Irving Plaza Founder Campaigns

Irving Plaza co-founder Andrew Rasiej is running for office in New York City, hoping to become the Big Apple’s public advocate – a job that would put him a heartbeat from the mayor’s office.

The public advocate presides over council meetings, watches over city agencies and acts as a public ombudsmen. According to Fortune magazine, a former public advocate, Mark Green, went on to critically review the police department and HMOs. In contrast, the incumbent, Betsy Gotbaum, is hard to track down – according to Rasiej’s campaign.

Rasiej (pronounced rah-SHAE) told Pollstar the public advocate is “responsible for making sure that the public’s voices are heard and government information is made available to the public, basically making government transparent.”

And in case the NYC mayor dies or is incapacitated, the public advocate assumes the role until special elections can be held.

Rasiej wishes to use the position as a catalyst to building an Internet-connected populace. His background includes creating the Digital Club Network, which linked 50 music venues together. He presented the concept at a past Concert Industry Consortium. He was also the chairman of Howard Dean’s technology advisory group for the presidential hopeful’s campaign and has raised $250,000 online in two months for his own campaign, without a single fund-raiser.

As public advocate, Rasiej wants to give the public an online community for submitting testimony to their representatives and offer a network for fixing the various ills of Gotham. A prototype of Rasiej’s vision,, shows how citizens can take digital photos of potholes or tree limbs that hang dangerously over public schoolyards, upload them, and alert their civic leaders.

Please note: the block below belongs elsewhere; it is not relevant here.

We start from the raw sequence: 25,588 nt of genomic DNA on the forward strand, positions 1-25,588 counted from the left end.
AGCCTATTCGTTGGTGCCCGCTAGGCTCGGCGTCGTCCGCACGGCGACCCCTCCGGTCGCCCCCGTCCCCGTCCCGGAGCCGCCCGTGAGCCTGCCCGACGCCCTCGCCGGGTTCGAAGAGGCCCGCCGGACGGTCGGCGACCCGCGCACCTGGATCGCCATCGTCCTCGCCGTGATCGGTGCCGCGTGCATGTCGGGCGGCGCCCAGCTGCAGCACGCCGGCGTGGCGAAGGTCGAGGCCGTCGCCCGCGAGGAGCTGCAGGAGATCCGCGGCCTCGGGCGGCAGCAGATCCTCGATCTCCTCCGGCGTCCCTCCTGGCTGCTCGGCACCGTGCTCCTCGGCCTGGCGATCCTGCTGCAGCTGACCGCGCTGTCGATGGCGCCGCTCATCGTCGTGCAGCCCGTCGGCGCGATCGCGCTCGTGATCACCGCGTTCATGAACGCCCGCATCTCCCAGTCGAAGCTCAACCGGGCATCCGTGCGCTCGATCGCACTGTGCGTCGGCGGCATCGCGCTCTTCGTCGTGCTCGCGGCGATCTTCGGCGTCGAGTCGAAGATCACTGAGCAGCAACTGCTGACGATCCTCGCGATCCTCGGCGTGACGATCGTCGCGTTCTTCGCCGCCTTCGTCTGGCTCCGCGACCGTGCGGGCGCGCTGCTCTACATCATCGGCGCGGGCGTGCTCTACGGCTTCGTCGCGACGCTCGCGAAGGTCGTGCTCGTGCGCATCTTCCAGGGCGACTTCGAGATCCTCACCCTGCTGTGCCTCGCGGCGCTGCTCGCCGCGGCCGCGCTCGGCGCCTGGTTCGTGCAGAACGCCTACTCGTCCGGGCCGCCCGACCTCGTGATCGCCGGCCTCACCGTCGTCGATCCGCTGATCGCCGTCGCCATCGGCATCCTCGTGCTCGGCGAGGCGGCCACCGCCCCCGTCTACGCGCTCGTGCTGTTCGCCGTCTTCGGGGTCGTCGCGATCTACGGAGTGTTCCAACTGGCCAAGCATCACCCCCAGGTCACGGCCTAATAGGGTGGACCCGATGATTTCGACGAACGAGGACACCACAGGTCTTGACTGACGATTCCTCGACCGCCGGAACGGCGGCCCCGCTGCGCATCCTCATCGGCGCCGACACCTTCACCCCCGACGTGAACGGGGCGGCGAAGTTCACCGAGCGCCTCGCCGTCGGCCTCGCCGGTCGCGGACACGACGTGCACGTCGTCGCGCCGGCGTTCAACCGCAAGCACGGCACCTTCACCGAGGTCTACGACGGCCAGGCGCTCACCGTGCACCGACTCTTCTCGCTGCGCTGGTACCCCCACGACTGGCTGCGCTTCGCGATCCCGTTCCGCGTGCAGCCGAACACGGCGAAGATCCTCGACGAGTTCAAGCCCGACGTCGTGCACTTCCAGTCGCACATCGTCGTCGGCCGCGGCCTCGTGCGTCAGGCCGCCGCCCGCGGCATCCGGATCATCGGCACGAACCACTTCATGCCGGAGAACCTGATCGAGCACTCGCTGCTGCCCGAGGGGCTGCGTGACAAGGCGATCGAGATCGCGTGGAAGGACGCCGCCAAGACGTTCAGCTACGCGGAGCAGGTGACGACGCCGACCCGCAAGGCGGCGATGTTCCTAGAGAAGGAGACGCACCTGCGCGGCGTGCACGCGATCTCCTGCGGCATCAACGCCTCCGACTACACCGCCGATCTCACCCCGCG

“In 1997, like any responsible venue owner, I was very active in my local community,” Rasiej said.

He joined a group of local businessmen in adopting Washington Irving High School, located across the street from Irving Plaza.

On his first visit, Rasiej was surprised to see the students using typewriters; there wasn’t a single computer on campus. He asked some friends to donate computers and – to his surprise – two weeks later, 200 people showed up on a Saturday to connect the school to the Internet and build a computer lab.

“Their response was so inspiring that I started a non-profit organization called which went on to wire about 75 schools to the Internet,” he said. “More importantly, it developed a program training kids to build their own computer networks within their own schools, and that program is in 100 schools in New York, eight states and 20 countries.”

To building full-time, Rasiej needed to leave the venue biz, selling Irving Plaza to SFX Entertainment in ’97. He said he got into politics because his suggestions to civic leaders were met with polite nods, then requests for $5,000 or $10,000 checks. Then there was no action.

Some may know Rasiej for his effort to recruit Bruce Springsteen to do a concert timed during President George Bush’s acceptance speech at the Republican National Convention. Rasiej reserved Giants Stadium and registered He told Pollstar at the time that if the Boss accepted, R.E.M., Bob Dylan and Dave Matthews Band were likely to join in.

That never happened. Yet, although officially not connected to Rasiej’s efforts, the Boss later felt inspired to join in on the “Vote For Change” concerts throughout the swing states.

Joe Reinartz